What Constitutes Evidence for Copyright Policy?

Debate, Discuss, Discover: tenth annual ESRC Festival

Date: 8 November 2012
Venue: 7th floor of Bournemouth University’s Executive Business Centre
89 Holdenhurst Road, BH8 8EB

10th Annual ESRC Festival

This interactive event offers the opportunity for discussion on evidence for copyright policy between social scientists, policy–makers and producers and users of copyright works. Copyright law is a topical and contentious area that affects a wide range of stakeholders with differing views on copyright policy. The need for evidence–based policy on copyright policy was emphasised in the Hargreaves Review and has led to several calls for evidence from stakeholders. The responses they provide to the Intellectual Property Office are varied in nature and quality; the IPO has responded by proposing guidelines on what constitutes acceptable evidence: ‘that it be clear, verifiable and able to be peer-reviewed’ (which itself is contested).

Besides being a matter of pressing public concern, copyright also attracts the interest of a broad range of social science disciplines each with its own rules of evidence. The emphasis on economic growth as the objective of copyright policy has shifted the need for evidence in the direction of economics but economic evidence is not always easily available. Nor it is the case that only quantitative evidence is regarded as valid.

The event, which is part of the ESRC Festival of Social Science, will take the form of panel and round table discussions between policy–makers from the Intellectual Property Office (IPO), stakeholders from the creative industries and academics from economics, sociology, law and cultural studies with expertise in copyright. The focus is on what evidence from these fields of study is relevant and useful to policy–makers and those seeking to put their case to them. The event is open to members of the public.

Economic and Social Research Council logo This event is co-sponsored by CREATe, the AHRC/EPSRC/ESRC Centre for copyright and new business models, University of Glasgow.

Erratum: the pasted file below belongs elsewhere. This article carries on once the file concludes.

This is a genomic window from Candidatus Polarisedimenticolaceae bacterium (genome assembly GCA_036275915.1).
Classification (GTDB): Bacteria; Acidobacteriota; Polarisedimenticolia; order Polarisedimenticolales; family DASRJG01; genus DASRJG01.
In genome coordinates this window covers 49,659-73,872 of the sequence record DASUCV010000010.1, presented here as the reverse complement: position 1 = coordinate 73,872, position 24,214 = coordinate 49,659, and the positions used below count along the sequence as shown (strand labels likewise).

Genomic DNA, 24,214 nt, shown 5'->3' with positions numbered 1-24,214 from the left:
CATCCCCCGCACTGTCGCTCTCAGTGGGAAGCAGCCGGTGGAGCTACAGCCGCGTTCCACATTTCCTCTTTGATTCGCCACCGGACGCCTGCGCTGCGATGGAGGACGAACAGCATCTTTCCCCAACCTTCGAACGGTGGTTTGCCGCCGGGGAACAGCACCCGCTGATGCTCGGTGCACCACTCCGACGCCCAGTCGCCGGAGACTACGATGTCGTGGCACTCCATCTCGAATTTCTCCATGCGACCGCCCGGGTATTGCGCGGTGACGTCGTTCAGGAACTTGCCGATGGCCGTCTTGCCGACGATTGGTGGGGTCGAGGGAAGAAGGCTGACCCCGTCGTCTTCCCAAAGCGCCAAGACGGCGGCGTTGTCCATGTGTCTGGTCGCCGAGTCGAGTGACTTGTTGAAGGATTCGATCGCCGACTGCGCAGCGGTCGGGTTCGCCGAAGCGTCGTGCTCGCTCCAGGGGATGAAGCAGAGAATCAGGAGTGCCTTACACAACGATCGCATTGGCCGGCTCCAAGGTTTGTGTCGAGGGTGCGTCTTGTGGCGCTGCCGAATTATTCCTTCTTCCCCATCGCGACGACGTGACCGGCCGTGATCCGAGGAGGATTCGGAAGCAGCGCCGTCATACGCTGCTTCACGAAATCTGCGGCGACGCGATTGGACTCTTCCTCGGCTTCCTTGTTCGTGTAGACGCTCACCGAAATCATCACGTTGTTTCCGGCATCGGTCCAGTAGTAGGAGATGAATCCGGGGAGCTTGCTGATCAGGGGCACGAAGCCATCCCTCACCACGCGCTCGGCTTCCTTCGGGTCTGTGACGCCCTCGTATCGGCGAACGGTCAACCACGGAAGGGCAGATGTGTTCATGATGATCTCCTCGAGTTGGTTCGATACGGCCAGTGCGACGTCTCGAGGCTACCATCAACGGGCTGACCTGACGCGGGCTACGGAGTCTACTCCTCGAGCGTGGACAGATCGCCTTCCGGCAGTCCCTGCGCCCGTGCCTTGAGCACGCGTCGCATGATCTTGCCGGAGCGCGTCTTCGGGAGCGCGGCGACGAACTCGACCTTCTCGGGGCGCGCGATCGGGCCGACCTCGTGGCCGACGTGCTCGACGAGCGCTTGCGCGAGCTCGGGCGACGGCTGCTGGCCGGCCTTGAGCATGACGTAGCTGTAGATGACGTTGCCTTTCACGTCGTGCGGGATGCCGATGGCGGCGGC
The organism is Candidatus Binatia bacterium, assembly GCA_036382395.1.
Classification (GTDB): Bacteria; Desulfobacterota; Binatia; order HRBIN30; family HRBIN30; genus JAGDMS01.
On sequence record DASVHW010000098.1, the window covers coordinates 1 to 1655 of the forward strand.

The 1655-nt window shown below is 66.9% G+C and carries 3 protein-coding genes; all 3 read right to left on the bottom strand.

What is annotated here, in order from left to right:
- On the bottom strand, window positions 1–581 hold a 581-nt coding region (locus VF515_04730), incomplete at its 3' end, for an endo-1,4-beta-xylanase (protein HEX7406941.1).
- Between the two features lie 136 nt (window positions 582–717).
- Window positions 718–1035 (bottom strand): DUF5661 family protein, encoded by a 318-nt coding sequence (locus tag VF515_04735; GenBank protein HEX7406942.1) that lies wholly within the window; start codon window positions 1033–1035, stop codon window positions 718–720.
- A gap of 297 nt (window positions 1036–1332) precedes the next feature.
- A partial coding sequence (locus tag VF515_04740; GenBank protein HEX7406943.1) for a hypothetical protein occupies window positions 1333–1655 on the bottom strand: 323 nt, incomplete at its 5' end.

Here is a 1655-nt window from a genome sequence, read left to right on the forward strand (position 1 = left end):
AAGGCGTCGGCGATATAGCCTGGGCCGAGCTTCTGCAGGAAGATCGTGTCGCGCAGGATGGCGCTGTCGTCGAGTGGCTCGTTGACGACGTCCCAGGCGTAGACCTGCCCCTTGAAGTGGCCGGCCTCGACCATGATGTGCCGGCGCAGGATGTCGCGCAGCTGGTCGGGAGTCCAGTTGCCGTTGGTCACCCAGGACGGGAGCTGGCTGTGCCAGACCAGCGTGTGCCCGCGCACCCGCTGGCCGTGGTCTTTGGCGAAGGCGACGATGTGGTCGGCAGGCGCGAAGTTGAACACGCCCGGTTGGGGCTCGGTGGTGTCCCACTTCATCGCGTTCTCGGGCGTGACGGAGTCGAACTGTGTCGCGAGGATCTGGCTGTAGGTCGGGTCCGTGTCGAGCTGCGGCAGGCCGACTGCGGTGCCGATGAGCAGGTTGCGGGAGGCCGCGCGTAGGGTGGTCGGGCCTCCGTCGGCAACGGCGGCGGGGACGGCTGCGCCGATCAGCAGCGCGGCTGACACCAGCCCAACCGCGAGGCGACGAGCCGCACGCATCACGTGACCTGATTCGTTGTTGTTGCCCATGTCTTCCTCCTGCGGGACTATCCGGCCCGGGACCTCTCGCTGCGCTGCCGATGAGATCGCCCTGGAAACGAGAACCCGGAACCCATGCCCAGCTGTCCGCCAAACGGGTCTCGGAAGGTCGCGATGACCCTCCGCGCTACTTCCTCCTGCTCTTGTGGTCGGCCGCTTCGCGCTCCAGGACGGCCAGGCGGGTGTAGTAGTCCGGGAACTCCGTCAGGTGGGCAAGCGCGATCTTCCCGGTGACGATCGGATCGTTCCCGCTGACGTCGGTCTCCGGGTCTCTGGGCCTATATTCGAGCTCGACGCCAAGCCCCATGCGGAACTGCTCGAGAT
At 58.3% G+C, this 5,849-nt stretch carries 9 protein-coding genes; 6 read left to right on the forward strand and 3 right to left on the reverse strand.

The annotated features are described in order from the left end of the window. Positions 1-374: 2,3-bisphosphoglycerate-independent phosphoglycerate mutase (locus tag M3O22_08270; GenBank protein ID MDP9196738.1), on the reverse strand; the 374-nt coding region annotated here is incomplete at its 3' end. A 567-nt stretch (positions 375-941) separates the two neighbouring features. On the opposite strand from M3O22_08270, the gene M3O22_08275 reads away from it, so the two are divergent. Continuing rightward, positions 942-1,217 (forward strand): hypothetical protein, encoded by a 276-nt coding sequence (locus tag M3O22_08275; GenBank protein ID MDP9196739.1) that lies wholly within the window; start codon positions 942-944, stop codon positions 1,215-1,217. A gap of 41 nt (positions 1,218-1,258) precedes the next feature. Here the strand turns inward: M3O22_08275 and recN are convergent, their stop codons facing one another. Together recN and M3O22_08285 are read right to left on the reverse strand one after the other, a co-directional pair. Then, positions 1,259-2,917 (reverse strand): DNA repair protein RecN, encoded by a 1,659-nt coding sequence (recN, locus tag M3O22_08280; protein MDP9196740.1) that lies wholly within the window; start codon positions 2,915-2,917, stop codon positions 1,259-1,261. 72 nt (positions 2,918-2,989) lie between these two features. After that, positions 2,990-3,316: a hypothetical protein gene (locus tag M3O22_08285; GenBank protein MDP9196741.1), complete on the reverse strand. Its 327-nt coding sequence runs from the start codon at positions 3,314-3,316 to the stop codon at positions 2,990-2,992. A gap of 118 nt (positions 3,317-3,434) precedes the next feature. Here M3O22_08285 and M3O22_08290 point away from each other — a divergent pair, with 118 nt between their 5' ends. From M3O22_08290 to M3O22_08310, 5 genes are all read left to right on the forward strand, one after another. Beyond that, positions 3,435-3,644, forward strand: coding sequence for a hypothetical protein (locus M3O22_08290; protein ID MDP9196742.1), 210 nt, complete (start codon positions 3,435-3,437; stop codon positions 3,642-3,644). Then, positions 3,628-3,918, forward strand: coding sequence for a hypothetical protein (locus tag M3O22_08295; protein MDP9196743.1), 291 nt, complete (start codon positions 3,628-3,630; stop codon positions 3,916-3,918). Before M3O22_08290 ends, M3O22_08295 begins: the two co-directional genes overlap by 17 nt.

Time Activity
10.30 Registration and Coffee
11.00 Welcome: Sally Weston (BU Head of Law)
11.10 Guide to digital interaction: Dr. Dinusha Mendis (BU)
11.15 Introduction: Prof. Ruth Towse (BU)
11.30 Example: The Parody Project
Speakers: Dr. Kris Erickson, Prof. Martin Kretschmer (BU)
11.45 Session 1. Policy–makers’ view on evidence for evidence–based policy.
Tony Clayton (Chief Economist, Intellectual Property Office)
Pippa Hall (Economic Advisor, IPO)
Linda Humphries (Assistant Director, ICT Futures, Cabinet Office)
Chair: Prof. Martin Kretschmer
12.30 Session 2. Stakeholders’ view of evidence for copyright policy.
Peter Bradwell (Open Rights Group)
Frances Lowe (Regulatory and Corporate Affairs Director, PRS for Music)
Andrew Prodger (CEO, BECS)
Jeremy Silver (Chairman of Musicmetric and Specialist Adviser on Creative Industries to Technology Strategy Board)
Chair: Prof. Hasan Bakhshi (NESTA, CREAG)
13.30 Lunch break
14.30 Session 3. Social scientists’ view of evidence for copyright policy.
Dr. Christian Handke (Erasmus University Rotterdam)
Tom Hoehn (Imperial)
Prof. Joost Poort (IvIR Univ. Amsterdam)
Dr. Nicola Searle (Abertay)
Dr. Davide Secchi (BU)
Chair: Prof. Philip Schlesinger (Glasgow)
15.45 Session 4. Open discussion with audience on all sessions
Chair: Prof. Charlotte Waelde (Exeter and chair, Copyright Research Expert Advisory Group CREAG)
16.00 Tea break
16.30 Session 5. Lawyers’ response to evidence for evidence–based copyright policy.
Prof. Estelle Derclaye (Nottingham)
Prof. Lilian Edwards (Strathclyde)
Prof. Christophe Geiger (CEIPI, University of Strasbourg)
Prof. Paul Heald (Illinois & BU)
Chair: Sir Robin Jacob (UCL)
Open discussion
18.00 Drinks
19.00 Close